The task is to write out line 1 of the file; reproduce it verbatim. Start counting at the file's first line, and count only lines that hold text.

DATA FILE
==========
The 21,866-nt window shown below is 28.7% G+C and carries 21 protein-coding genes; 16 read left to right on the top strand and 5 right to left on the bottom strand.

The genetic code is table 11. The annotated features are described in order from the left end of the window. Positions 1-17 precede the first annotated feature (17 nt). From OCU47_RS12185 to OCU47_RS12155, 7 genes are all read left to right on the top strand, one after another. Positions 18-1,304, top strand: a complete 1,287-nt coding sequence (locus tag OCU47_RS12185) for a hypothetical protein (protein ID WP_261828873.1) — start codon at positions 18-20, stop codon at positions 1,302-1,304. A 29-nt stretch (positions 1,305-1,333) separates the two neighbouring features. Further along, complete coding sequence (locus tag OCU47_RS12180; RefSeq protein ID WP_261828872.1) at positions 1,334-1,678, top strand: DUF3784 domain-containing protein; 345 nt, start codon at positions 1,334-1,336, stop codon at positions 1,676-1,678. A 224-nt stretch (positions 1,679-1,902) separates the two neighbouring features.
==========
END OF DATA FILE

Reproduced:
The 21,866-nt window shown below is 28.7% G+C and carries 21 protein-coding genes; 16 read left to right on the top strand and 5 right to left on the bottom strand.